I’ve just wrapped up a visit to the Choctaw Casino in Durant, Oklahoma (100 minutes north of Dallas), where there’s a big tournament series going on that culminates in a World Poker Tour event in a couple of weeks. I got a really cheap Southwest flight and Priceline-d my way into good values on a rental car and a motel room (not at the Choctaw resort), and stayed for a few nights. I haven’t been to Oklahoma in almost a decade, but I was told by friends in St. Louis who had been there in previous years that there would be a large number of players and lot of action. Unfortunately, that turned out not to be true — at least in the few days I was there.

The Choctaw Casino is so large it took me 40 minutes to make a circuit and look around. The poker room was closed because they’d moved all the action up into the Grand Theater, an event space big enough to hold dozens of tables for the tournaments, with the cash games in a ballroom next door.

When I got there, I wanted to play $5/10 no-limit hold’em, but the biggest game was $2/5 — although most players were adding what they call a “Dallas straddle.” That’s a $10 bet on the button, but the blinds don’t act first. Action starts under-the-gun, then goes around, skips the button, moves to the blinds, then all the way back around again, and if there are raises, keeps going until all other players have completed their action before the straddle has the ultimate last action pre-flop. Not sure if I liked it (most places when you button straddle, action starts in the small blind and the button simply acts in turn), but it did help build some pots.

On the sign-up board, they had a $1/2/5 game called “Congress.” I asked what it was, and the supervisor explained it was five-card pot-limit Omaha hi-lo. I said that everywhere else I’ve seen it (including St. Louis and Vegas), that’s called “Big O.” She replied, “Yeah, I don’t know why it’s called Congress here. Maybe it’s because the game is dysfunctional.” Pretty good line!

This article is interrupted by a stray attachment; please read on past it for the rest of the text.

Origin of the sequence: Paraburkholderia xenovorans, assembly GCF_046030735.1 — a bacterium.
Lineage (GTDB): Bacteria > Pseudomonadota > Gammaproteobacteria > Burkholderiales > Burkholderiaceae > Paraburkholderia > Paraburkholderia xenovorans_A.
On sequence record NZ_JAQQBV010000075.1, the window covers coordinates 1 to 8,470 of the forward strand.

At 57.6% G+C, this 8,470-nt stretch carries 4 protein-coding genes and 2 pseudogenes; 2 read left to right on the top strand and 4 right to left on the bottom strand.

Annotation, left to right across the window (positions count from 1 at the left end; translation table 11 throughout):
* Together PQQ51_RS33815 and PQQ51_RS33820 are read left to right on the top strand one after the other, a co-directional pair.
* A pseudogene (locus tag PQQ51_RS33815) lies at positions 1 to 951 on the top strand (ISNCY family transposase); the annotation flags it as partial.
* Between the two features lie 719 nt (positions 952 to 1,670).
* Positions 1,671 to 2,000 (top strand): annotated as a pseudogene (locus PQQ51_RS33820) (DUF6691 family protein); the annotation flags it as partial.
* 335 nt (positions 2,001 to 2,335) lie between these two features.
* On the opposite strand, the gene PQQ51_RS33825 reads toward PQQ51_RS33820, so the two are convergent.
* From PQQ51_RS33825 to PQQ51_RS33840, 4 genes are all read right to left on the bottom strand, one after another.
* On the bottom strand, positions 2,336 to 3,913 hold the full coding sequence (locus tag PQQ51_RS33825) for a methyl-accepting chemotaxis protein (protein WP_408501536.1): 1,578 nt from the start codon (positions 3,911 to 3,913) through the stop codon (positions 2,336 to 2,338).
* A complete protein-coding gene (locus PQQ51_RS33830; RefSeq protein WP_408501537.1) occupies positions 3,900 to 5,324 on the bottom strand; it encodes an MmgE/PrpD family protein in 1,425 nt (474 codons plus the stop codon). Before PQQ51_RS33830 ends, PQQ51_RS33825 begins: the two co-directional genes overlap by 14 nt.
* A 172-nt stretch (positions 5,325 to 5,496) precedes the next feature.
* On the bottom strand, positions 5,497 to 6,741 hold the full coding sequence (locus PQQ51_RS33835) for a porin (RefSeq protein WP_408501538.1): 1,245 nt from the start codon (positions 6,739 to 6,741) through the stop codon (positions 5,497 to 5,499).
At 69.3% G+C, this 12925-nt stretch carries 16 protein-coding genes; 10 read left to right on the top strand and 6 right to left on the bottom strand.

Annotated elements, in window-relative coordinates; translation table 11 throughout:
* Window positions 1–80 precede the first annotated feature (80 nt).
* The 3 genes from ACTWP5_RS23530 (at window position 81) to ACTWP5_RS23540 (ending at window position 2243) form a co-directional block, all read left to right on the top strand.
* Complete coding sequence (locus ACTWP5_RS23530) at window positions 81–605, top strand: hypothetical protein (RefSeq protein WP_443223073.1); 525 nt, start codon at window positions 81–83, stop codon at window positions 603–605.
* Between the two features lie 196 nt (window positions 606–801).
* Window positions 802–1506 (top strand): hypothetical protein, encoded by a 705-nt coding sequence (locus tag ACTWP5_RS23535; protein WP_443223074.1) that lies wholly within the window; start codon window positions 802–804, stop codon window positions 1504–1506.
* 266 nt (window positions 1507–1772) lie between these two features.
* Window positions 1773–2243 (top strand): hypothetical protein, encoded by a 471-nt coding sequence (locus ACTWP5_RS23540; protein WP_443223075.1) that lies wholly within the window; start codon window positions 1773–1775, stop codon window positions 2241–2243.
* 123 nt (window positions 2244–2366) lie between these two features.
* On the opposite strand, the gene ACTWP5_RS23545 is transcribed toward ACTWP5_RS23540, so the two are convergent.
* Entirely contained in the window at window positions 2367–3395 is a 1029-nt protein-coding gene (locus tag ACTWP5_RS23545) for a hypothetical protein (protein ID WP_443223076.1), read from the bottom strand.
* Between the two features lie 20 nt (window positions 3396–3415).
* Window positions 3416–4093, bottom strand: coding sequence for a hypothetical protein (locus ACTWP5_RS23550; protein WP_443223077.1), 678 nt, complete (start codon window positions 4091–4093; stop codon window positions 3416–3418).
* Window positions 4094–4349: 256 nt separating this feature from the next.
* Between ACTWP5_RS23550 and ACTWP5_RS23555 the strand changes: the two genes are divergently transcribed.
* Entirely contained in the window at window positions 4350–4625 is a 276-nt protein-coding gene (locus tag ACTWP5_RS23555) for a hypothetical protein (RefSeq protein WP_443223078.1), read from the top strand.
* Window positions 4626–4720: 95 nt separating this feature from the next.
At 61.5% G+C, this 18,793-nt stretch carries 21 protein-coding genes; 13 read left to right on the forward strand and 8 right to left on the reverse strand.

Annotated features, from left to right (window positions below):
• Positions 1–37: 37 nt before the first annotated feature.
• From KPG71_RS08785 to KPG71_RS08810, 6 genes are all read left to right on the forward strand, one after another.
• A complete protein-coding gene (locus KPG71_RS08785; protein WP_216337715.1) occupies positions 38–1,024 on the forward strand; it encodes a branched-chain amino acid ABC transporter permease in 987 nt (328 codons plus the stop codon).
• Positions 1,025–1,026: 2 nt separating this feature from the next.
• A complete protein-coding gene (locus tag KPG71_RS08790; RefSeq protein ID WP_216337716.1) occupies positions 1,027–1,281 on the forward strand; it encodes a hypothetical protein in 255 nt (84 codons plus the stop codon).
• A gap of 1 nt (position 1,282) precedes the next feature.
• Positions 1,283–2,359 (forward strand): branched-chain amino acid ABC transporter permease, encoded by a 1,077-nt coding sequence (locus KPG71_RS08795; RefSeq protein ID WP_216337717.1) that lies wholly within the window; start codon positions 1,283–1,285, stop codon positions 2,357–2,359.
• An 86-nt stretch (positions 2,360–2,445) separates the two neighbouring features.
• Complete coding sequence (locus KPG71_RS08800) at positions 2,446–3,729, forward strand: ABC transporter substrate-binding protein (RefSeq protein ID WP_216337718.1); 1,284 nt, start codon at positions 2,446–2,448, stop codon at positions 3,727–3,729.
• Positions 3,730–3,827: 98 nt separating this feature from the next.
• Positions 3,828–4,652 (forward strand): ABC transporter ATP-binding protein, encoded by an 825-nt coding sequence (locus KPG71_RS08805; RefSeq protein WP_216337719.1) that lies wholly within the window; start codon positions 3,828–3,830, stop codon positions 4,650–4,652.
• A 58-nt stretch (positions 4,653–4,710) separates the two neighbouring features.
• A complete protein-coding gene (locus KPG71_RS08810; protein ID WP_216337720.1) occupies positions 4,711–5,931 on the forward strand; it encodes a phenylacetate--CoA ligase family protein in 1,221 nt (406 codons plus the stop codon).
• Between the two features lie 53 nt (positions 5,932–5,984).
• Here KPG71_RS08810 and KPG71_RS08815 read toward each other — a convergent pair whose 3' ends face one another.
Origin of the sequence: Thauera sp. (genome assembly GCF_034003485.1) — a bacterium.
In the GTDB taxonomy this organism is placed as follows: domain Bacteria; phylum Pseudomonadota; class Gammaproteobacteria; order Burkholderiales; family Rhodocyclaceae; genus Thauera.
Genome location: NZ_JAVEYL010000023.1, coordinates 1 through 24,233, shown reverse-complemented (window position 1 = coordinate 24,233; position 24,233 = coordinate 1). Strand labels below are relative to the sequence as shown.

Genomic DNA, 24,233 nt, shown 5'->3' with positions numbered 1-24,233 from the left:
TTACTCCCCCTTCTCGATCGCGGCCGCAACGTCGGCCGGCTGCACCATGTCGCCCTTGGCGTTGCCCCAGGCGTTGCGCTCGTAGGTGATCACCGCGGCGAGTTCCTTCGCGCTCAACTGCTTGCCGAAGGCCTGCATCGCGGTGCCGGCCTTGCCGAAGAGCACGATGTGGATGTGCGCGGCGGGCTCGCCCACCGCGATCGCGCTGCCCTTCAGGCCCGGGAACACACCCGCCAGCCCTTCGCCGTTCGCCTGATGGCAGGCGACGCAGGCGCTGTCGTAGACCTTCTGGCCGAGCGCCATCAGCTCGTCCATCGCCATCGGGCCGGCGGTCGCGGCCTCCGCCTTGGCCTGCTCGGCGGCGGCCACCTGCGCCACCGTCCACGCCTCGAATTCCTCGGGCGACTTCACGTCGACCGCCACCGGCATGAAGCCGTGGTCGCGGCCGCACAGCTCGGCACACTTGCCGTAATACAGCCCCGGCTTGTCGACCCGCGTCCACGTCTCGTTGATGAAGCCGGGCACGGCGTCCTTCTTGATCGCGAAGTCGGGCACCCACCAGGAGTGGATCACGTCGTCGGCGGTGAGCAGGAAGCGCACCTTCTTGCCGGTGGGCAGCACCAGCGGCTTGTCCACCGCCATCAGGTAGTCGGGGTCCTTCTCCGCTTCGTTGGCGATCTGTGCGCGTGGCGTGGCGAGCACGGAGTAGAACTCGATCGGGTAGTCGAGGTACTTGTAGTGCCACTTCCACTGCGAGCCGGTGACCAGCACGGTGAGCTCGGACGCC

I’d forgotten that dice are illegal in Oklahoma, but they still play craps — with cards. There are twelve of them split into two colors with 1-6 on the face. An automatic shuffler mixes them up and the box person spreads them out and turns over the first card of each color to determine the number. So, if you’re the “shooter” you don’t actually do anything. Just put down your bet and they handle the “roll.” Oh, and they charge you a $1 “ante” on every come out! Nice edge for the house.

Oklahoma is even more of a red state than Missouri, so when the table talk inevitably turned to politics, several players espoused pro-Trump opinions, including “He’ll run this country like a business.” I kept my mouth shut, but I wanted to ask, “You mean like his bankrupt casinos, his rip-off university, or his failed steaks, wine, bottled water, and airline?”

There are signs at the entrances to the Choctaw Casino warning that no weapons are allowed inside, but I don’t think the two guys at my table were lying when they said they were carrying. I could hear the news report: “Innocent bystander from St. Louis wounded when shots were exchanged after a poker player took a one-out bad beat.”

At the end of my trip, I had won a nice amount of money (which was the primary mission), but was disappointed there weren’t more cash games and higher stakes. In fact, on my last day, I was only at the casino for 90 minutes before leaving because the tables were so terrible and the options so few. Worse, there’s absolutely nothing else to do in Durant, Oklahoma, so the boredom factor was off the scale. I should have gone home a day earlier.

Sorry, Choctaw Nation, but I won’t be back.